A material that can respond flexibly to external environment with freely adjustable properties of softness, hardness and size, shows promising potential for developing smart materials used in industrial or protective equipment. All this was once imaginary to many but it has been discovered by a CUHK physics team, using a unique network structure of packed particles to explore the topology of materials at the point of transition to elasticity.
Global higher education is facing new challenges in the midst of the pandemic attack and a receding economy. CUHK scholars work to triumph over adversity and improve the condition of mankind through exceptional research achievement. Acknowledgement has been given to CUHK scholars through regional and international funding and fellowship support so that their research projects may further flourish.
There is a new way to deploy the right microrobotic swarm into a bodily fluid to fight illness. A research group of the Faculty of Engineering has categorised magnetic swarming microrobots and devised ways to select the one that navigates best in a bio-fluid, taking treatment into the vascular system and other confined regions of the body.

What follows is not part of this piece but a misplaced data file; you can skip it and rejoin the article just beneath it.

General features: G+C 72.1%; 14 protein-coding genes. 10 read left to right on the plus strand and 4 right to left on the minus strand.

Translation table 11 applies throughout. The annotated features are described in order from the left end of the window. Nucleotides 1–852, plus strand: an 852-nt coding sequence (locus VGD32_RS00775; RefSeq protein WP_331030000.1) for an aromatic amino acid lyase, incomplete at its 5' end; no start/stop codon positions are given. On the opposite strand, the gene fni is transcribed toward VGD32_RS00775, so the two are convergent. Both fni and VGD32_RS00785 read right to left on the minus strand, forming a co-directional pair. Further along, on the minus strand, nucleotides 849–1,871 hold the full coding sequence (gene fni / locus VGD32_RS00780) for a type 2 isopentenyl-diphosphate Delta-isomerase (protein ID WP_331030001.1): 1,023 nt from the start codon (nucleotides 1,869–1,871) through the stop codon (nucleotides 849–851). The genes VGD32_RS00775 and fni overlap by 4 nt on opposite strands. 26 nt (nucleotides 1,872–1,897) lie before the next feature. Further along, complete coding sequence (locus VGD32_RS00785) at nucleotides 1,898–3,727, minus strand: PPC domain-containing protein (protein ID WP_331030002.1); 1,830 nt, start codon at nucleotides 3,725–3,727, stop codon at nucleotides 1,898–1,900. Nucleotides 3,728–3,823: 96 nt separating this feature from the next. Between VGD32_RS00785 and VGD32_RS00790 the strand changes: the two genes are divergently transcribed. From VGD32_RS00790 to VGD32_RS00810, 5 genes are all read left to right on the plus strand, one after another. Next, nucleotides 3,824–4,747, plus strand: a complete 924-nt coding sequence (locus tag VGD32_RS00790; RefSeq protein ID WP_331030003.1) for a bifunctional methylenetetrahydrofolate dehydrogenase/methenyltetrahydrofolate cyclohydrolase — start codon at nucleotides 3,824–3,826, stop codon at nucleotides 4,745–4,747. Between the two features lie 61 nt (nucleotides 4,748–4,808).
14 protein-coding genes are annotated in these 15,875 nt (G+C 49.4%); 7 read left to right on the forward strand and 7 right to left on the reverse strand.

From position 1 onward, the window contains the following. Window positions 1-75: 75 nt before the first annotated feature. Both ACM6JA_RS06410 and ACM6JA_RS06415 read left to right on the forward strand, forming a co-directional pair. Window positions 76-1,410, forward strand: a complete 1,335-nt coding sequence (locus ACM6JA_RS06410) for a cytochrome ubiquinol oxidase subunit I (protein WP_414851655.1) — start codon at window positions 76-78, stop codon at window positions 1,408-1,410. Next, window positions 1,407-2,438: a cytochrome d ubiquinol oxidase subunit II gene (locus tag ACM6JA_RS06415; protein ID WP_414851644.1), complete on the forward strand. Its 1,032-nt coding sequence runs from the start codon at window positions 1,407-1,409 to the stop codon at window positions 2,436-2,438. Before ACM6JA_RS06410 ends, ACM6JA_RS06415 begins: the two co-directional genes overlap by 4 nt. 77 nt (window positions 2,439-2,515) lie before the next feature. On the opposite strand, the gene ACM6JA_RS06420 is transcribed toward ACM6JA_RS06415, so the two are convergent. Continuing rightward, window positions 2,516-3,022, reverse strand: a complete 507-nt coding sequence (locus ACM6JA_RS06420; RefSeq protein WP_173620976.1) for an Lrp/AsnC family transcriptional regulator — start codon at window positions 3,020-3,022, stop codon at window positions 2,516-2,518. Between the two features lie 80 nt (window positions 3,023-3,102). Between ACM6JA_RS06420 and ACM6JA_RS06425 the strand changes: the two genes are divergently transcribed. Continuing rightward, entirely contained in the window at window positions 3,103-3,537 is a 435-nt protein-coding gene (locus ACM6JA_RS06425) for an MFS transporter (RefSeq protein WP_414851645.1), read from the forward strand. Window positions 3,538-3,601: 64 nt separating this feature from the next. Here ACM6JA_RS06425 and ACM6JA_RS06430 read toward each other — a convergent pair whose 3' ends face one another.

It was known Chinese women with PCOS risk developing diabetes. Faculty of Medicine’s ten-year case-control study has now shown Chinese women have four times the risk and that onset will be earlier. Now affected women can be advised to be screened and have blood pressure monitored to reduce long term risks.
Physics professors Swee Kuan Goh and Sen Yang have been using colour centres in nano-diamonds in a breakthrough technique for exploring quantum materials. The technique, which will revolutionise the design of quantum materials, and will sharpen Hong Kong’s capability in metrology and precision instrumentation.